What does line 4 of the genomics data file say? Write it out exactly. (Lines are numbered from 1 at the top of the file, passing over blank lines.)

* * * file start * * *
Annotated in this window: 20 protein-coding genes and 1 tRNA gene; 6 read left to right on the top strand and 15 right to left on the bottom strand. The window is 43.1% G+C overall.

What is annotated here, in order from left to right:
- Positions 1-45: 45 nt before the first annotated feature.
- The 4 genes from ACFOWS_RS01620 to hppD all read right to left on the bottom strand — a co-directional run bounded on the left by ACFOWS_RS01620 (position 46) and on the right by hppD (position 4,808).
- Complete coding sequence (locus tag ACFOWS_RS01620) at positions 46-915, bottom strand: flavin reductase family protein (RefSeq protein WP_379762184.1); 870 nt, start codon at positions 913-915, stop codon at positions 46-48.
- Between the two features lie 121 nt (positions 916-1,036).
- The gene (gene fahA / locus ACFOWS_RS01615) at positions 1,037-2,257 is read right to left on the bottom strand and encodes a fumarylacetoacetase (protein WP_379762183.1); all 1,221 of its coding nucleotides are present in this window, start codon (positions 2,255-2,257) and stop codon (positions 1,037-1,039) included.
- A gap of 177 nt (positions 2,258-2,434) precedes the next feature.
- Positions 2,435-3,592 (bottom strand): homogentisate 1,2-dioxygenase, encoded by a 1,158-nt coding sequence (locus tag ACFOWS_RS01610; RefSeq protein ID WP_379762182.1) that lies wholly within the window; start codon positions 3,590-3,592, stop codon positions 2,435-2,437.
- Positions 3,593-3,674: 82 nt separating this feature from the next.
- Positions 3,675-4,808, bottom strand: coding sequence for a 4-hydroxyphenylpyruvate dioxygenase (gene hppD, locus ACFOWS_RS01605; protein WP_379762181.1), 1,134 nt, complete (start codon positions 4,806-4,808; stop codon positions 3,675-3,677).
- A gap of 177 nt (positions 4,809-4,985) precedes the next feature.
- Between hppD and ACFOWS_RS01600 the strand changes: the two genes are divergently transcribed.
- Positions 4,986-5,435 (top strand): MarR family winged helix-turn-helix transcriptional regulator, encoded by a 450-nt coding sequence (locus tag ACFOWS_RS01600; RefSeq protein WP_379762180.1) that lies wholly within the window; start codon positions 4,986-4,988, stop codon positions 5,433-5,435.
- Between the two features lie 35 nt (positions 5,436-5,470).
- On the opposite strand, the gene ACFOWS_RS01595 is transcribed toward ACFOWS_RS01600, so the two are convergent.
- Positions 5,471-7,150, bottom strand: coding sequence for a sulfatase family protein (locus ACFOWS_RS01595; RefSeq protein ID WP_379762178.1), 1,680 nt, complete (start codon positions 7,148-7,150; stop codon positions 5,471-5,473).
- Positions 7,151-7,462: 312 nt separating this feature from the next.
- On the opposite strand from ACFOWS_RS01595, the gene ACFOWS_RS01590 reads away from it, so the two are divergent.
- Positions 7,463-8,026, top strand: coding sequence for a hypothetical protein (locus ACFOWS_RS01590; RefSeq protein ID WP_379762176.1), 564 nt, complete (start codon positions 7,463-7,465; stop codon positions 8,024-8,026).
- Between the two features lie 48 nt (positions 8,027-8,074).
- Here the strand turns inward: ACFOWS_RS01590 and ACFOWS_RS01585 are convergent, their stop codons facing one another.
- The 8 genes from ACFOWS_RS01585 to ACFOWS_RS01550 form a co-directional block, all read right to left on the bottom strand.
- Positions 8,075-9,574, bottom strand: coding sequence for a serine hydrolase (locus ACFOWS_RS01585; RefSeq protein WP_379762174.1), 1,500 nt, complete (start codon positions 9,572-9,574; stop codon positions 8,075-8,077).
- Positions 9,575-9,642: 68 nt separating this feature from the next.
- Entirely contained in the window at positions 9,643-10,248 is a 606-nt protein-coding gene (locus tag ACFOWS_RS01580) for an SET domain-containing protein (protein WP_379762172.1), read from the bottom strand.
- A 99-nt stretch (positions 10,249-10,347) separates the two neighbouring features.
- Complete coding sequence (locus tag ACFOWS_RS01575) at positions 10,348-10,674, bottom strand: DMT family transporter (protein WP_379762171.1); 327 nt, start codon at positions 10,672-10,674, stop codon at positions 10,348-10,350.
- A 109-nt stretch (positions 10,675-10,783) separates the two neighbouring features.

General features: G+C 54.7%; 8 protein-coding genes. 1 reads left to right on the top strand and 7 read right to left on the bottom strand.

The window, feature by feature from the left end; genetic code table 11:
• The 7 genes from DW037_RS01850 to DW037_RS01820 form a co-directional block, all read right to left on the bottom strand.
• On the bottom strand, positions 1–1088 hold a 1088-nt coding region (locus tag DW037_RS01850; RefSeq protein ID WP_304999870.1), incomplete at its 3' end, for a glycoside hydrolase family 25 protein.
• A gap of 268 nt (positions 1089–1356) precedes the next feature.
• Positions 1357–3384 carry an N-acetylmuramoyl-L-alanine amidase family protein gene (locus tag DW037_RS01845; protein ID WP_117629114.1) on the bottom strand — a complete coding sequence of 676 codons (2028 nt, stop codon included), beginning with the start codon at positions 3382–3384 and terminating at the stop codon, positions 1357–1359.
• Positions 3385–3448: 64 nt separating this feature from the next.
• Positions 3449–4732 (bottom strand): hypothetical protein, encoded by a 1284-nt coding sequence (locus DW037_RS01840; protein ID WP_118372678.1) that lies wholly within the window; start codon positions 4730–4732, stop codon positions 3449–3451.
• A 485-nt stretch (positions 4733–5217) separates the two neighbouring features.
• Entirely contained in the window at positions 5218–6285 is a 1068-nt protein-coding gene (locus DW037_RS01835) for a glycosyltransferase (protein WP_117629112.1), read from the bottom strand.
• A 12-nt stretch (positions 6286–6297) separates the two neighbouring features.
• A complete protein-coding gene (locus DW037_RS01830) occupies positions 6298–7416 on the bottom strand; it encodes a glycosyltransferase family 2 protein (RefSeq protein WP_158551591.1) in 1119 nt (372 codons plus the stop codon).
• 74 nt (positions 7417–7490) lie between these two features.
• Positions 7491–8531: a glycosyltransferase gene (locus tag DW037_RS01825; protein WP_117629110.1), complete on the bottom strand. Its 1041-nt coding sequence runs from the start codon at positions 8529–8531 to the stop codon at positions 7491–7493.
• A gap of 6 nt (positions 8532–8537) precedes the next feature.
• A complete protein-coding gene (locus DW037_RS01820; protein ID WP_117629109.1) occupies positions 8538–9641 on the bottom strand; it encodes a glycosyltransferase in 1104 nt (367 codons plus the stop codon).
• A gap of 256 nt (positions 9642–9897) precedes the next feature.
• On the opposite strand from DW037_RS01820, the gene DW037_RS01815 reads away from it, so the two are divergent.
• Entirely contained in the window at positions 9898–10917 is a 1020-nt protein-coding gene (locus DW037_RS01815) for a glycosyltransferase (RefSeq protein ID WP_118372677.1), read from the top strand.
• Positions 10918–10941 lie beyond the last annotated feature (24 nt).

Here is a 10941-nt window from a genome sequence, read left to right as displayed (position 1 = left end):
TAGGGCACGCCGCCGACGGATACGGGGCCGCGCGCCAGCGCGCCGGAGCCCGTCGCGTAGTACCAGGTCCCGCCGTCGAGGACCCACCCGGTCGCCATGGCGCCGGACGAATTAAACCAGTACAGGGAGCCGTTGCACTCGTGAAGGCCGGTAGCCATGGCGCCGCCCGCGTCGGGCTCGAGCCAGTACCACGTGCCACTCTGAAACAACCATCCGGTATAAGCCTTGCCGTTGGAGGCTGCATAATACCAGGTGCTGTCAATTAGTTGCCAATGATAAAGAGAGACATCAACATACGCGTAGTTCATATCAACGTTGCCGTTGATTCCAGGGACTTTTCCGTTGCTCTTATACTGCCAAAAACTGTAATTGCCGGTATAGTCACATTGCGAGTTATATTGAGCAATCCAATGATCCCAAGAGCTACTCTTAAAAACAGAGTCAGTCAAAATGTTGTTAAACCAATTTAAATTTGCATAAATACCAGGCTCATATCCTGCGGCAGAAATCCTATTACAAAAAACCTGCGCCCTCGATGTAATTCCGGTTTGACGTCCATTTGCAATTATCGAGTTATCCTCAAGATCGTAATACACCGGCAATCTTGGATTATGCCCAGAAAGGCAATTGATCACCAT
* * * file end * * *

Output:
- The 4 genes from ACFOWS_RS01620 to hppD all read right to left on the bottom strand — a co-directional run bounded on the left by ACFOWS_RS01620 (position 46) and on the right by hppD (position 4,808).